If you are new to snowboarding, you are advised to take some lessons first. Your instructor will safely guide you down gentle slopes until you are ready to take on longer and more challenging pistes. You must never venture onto slopes that are too steep or difficult for your snowboarding level. This could at the least shatter your confidence, or at the worst, result in grave injury.
Know your snowboarding runs
Skiing and snowboarding pistes are color-coded according to their level of difficulty, and it's highly important that you learn these for snowboarding safety purposes:
Green – these are the easiest runs which are shallow and suitable for beginner snowboarder and skiers.
Blue – these are quite shallow and are suitable for improving and intermediate level snowboarders and skiers.
Red – these pistes are quite steep and can be quite narrow. They are suited to snowboarders and skiers with substantial experience.
Black – these are the steepest and most difficult runs. They should only be attempted by advanced snowboarders and skiers.
Always snowboard with a piste map
The different coloured pistes are indicated on the piste map for the area. One of the most important safety tips we can give you is to have one with you at all times when you are snowboarding. Without a piste map you could easily take a wrong turn and end up struggling on a piste too difficult for your abilities.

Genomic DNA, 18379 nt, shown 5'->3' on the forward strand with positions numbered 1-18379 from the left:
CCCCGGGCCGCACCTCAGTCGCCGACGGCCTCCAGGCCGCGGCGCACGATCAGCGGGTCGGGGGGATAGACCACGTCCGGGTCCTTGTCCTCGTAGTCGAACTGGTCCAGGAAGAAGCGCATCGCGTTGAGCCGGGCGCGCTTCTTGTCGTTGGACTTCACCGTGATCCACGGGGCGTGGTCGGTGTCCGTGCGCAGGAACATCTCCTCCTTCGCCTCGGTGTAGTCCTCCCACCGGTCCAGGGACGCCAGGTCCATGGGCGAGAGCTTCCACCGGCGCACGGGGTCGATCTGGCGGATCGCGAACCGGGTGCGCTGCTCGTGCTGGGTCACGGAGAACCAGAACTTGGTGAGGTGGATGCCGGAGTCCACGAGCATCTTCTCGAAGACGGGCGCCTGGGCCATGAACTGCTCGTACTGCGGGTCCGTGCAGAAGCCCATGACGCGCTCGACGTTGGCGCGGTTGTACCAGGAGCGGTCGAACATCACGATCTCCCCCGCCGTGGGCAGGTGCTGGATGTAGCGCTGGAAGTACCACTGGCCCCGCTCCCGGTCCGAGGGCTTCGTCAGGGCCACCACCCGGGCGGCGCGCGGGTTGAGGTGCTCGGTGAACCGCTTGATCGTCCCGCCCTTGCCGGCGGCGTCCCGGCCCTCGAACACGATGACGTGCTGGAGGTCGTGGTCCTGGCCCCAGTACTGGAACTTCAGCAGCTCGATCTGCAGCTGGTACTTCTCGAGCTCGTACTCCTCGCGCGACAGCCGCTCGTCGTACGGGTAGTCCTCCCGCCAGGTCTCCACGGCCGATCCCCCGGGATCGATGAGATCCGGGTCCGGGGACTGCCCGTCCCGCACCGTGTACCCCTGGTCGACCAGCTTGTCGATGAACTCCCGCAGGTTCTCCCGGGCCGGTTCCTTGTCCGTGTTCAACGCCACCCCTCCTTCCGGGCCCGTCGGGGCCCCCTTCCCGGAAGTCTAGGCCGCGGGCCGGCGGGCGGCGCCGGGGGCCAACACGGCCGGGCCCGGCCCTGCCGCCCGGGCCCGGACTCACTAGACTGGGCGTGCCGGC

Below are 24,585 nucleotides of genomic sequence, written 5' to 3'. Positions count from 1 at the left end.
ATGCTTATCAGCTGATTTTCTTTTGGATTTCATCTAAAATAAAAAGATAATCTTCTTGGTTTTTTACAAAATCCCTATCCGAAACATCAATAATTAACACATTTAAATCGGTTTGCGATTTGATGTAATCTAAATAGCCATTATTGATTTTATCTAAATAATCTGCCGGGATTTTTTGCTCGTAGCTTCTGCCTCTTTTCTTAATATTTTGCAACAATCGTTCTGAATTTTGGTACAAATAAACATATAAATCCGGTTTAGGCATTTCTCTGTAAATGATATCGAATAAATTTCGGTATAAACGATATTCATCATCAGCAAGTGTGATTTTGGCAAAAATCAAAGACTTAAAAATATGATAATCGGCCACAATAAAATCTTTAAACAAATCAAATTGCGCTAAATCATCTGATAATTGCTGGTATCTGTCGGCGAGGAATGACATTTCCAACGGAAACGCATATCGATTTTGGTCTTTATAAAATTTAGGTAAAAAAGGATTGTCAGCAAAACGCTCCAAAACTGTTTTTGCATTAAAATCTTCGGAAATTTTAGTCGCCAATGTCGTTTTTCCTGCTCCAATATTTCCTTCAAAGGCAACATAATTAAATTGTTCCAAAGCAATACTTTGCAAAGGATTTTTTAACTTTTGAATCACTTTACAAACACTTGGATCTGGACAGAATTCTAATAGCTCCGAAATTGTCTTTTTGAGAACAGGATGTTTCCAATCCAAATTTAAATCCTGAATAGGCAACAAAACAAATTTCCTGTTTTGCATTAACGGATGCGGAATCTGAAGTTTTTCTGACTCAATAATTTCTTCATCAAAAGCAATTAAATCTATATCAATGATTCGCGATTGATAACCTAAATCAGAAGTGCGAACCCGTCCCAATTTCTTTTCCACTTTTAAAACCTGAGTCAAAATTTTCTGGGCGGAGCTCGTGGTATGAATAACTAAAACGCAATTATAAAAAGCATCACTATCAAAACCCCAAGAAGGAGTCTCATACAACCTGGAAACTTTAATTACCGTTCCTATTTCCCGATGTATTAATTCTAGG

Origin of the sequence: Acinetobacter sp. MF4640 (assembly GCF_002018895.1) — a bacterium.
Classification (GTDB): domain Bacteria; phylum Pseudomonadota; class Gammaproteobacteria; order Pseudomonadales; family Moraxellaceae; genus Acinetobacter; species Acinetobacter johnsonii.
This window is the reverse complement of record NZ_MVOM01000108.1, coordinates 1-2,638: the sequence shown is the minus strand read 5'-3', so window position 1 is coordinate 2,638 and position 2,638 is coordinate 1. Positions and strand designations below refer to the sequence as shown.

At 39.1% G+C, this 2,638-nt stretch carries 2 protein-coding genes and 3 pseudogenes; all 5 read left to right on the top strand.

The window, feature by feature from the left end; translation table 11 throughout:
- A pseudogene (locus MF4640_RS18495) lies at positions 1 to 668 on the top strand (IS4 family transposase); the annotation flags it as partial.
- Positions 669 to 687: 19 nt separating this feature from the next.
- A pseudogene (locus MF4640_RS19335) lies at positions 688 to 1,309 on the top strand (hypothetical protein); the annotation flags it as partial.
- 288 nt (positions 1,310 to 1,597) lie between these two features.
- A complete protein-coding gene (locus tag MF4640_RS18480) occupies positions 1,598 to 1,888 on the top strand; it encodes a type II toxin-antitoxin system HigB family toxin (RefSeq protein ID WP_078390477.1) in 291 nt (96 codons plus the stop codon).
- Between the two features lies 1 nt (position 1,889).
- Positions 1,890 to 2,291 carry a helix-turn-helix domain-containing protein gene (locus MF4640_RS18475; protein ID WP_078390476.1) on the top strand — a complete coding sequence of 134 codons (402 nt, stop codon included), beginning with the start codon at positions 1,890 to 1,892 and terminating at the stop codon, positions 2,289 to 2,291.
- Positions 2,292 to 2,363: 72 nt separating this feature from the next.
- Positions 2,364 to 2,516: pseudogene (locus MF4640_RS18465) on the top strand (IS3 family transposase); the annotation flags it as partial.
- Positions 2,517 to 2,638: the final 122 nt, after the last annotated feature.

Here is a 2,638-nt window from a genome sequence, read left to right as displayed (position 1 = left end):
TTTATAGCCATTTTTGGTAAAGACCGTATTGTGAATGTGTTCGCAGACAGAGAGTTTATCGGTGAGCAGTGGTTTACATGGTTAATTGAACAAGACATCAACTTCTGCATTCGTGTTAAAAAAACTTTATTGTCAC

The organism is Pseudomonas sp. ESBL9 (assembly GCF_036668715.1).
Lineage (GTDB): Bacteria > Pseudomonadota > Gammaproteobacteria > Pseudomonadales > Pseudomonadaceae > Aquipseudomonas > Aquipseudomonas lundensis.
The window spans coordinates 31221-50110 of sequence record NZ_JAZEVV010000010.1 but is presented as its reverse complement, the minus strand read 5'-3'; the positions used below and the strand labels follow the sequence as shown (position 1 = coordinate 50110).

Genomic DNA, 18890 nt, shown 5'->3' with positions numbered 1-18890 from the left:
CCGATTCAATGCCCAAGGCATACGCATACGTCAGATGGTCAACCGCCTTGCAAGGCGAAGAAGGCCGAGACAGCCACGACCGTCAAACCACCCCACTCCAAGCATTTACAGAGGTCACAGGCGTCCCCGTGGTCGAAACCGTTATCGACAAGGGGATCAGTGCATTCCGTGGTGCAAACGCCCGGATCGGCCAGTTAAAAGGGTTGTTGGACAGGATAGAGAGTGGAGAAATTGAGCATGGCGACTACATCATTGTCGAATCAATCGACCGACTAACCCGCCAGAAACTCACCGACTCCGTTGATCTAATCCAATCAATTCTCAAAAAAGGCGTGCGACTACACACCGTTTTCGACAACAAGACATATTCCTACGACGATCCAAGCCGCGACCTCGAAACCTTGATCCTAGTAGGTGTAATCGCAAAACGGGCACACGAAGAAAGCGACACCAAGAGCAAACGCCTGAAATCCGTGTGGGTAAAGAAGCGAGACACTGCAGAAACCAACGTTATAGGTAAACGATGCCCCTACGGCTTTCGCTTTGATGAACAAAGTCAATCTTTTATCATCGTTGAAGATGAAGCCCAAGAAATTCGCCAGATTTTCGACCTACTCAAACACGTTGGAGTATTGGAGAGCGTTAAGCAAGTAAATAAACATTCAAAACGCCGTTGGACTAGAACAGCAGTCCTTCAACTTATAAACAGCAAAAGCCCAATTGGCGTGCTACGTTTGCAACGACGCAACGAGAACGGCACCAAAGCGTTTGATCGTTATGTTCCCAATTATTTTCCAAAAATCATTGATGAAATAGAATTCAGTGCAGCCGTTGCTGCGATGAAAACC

Choose your resort carefully
It’s best to choose a resort that suits your ability. If you are in a mixed-ability group, this means selecting a good all-round resort so the snowboarding is safe and fun for all in the group.
Essentially, wherever there are skiers there are now snowboarders and virtually all resorts cater for both. However, although you can board at virtually all ski resorts around the world, some are better for boarders than others. A resort with big wide basins, not many drag lifts and a specialist board park are the best bets when you are starting out in snowboarding.
Know the rules of the snowboarding slopes
The International Ski Federation (ISF) has set up rules for conduct for skiers and snowboarders, the purpose being to improve snowboarding safety standards.
Your snowboarding progress will be built upon the initial basic skills learnt when you first start riding; learning the proper technique from trained instructors at the beginning will give you the foundations to work up.
You could take snowboarding lessons on a dry slope to kick-off, but you are best advised to go for the real thing from the start. In other words, go on a snowboarding holiday.
There are loads of tour operators that offer skiing and snowboarding holidays now and you can do a ‘learn to board’ course, which are perfect for when you're starting out. Course lengths do vary but a five-day beginner course should set you up perfectly.
Naturally, it takes some longer than others to pick up the basic techniques, but by the end of a five-day course you will probably be turning confidently down blue runs and get yourself on and off lifts without too much bother. No matter what you achieve in your first week, we believe you will be hooked and gagging for your next boarding holiday…